ShotSpotter technology already hitting its target for police in Cincinnati

By August 23, 2017

ShotSpotter, a gunshot detection technology, has been implemented in Cincinnati, Ohio for just one week and is already showing positive results for police.

A recent shooting in the Avondale area of Cincinnati, Ohio, was recently helped solved by the ShotSpotter technology that had been installed.

Of the incident, LTC Paul Neudigate tweeted:

For a city with a crime rate 225% higher than the national average, this is a startlingly positive sign after just a week of use. I’m sure city officials knew ShotSpotter would be effective, but they perhaps didn’t understand just how effective.

The technology, which is also used in Jacksonville, Florida and areas of New York, uses microphones located around the city that detect the sound of gunshots. These sounds are then put to review by an Incident Review Center [IRC] for human assessment to confirm the machines classification. All of this takes just 30 – 45 seconds from trigger pull.

The use of human confirmation is a vital part of the system. While machines can seemingly do anything nowadays, there is still room for error. As obvious as the sound of gunshots can be, there are other possibilities for the source of the noise, a car back-fire, for example.

But should the machine automatically send officers out for every car back-fire it would be a waste of time, money, and resources. The two-part system was designed to eliminate any potential wasted time.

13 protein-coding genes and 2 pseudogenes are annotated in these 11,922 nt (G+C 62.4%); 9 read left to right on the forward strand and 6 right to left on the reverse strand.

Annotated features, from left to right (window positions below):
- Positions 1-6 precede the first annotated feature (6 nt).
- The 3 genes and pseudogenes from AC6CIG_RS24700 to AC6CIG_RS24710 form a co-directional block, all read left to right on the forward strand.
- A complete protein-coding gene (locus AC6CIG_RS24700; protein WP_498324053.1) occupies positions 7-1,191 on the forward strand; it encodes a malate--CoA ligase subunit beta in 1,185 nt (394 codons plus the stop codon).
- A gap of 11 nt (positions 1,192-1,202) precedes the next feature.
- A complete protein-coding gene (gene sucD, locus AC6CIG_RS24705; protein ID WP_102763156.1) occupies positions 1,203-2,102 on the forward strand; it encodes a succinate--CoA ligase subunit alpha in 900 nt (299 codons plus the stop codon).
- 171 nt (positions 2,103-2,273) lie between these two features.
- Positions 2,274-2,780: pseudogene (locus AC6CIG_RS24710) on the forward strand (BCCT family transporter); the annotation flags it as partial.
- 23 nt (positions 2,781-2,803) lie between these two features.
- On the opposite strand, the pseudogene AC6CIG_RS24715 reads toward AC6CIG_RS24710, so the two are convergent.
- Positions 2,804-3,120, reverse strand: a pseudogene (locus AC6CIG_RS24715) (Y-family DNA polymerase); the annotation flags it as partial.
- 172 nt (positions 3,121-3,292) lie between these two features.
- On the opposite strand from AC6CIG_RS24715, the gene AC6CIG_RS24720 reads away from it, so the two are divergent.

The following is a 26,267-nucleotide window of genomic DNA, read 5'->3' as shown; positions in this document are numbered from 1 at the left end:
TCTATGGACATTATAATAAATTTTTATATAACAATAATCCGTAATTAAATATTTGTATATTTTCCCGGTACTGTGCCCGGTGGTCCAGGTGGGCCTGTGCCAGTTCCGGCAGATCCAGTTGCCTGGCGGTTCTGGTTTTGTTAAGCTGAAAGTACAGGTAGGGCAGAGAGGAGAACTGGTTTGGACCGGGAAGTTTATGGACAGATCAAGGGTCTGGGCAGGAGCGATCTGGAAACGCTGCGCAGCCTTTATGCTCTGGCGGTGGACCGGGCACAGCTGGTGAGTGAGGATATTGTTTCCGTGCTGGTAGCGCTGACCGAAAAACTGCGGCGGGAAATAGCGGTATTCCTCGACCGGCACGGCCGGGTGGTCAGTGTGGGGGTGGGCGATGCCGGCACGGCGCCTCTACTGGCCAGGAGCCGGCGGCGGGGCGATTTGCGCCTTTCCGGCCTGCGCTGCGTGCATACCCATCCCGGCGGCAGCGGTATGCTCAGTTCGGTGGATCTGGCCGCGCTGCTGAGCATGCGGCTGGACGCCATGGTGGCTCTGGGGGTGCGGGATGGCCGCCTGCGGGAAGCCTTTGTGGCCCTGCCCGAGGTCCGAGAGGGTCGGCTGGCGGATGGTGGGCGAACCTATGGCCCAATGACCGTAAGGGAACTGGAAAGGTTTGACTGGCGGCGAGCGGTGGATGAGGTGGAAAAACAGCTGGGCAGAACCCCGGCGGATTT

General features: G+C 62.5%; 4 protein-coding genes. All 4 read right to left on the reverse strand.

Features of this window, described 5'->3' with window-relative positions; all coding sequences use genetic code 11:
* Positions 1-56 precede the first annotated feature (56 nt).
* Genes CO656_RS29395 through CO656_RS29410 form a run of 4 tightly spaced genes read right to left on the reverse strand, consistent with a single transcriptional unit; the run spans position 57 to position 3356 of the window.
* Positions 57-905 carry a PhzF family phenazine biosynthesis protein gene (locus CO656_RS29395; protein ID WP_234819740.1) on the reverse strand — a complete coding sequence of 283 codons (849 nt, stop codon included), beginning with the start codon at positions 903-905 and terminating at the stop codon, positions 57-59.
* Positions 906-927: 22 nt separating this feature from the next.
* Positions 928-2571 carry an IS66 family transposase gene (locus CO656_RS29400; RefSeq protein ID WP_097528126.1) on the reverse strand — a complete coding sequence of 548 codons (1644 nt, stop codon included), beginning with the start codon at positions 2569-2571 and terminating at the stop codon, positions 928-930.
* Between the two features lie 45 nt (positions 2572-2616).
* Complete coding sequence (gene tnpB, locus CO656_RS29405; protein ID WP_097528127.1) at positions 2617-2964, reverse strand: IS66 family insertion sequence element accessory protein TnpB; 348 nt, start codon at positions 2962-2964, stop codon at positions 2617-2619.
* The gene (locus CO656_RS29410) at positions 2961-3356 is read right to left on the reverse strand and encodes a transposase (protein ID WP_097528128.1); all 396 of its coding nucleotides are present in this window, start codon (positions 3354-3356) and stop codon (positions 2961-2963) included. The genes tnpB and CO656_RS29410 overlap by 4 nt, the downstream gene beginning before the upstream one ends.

ShotSpotter discovered that nearly eight out of 10 gunfire incidents go unreported, be this due to fear or residents hearing so many gunshots on a day to day basis they no longer report it. Because of this, too many perpetrators go without punishment and too many victims go without help.

Their solution was to implement microphones around the city. In Avondale’s case, the system was installed in the more high-risk areas, covering three square miles. Officials also want to use the system in Mount Auburn, Walnut Hills, Evanston, and Corryville. These five neighborhoods accounted for 20% of gunfire in the city between 2014 and 2016. Avondale itself has 60 sensors alone.

In addition to using the microphones outdoors, ShotSpotter also has a system for indoors. Like the outdoor mechanics, it uses microphones to detect the impulsive sound of gunfire, but unlike it, it also assesses the infrared flash of the barrel and alert security personnel within ten seconds. With the indoor system, there is no need for review with the IRC.

Once the gunshot has been identified, the technology uses push notifications to alert LE officers via browser, app, SMS or e-mail. This information will be sent to both the local precinct and any officer on active duty.

ShotSpotter works with Law Enforcement, Elected Officials, and Campus Security to increase response to gun crime. They hope to help make the world a safer place. Their technology is used in over 90 cities across the world. It has already helped San Francisco become a safer city and its technology can only contribute to further lessening the negative impact in cities across the world.